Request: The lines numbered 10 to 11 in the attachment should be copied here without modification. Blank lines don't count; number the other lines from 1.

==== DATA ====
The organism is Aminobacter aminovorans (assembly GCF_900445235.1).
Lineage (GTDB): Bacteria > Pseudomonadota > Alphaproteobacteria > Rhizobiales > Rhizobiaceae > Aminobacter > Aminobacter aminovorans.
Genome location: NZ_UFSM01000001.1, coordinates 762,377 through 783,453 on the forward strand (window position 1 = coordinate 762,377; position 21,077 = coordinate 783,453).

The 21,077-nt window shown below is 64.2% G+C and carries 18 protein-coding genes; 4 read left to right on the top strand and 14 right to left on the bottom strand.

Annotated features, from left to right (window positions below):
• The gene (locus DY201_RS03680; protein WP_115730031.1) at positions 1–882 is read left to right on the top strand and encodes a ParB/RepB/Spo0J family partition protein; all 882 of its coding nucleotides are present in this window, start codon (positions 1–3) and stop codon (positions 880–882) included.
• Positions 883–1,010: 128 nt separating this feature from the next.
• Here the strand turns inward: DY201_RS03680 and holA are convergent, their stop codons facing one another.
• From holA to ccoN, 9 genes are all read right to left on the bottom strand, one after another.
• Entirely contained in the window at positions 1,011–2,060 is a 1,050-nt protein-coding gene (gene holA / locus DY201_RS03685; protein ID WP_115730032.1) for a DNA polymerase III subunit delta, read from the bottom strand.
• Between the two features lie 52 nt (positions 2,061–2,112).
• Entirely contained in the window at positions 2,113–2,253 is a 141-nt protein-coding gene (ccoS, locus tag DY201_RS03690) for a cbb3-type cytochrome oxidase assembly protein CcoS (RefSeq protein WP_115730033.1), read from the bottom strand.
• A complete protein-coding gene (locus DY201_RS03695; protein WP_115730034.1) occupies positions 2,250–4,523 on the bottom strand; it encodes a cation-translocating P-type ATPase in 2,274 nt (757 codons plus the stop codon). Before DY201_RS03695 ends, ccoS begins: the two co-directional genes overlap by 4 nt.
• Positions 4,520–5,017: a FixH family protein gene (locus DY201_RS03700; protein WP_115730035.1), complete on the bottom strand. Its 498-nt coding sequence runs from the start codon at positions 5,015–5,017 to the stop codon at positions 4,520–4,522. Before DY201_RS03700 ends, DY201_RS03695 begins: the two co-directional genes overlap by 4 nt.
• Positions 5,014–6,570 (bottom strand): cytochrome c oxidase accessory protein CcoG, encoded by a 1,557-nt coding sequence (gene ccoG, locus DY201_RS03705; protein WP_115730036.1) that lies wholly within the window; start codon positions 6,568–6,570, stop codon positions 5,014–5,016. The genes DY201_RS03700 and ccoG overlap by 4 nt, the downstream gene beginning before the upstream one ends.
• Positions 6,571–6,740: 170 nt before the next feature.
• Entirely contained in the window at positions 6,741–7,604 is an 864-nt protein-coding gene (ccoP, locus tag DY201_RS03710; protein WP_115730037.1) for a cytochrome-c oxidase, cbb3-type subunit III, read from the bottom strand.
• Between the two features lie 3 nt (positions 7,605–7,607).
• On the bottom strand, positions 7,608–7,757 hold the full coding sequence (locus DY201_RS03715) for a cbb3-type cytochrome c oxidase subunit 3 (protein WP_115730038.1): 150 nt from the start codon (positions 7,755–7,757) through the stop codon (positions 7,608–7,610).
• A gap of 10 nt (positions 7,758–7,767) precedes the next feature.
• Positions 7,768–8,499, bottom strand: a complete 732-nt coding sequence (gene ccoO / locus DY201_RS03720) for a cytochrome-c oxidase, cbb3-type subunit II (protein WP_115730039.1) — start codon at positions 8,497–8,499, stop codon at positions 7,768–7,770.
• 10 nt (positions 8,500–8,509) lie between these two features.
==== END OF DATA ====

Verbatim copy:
• Entirely contained in the window at positions 1,011–2,060 is a 1,050-nt protein-coding gene (gene holA / locus DY201_RS03685; protein ID WP_115730032.1) for a DNA polymerase III subunit delta, read from the bottom strand.
• Between the two features lie 52 nt (positions 2,061–2,112).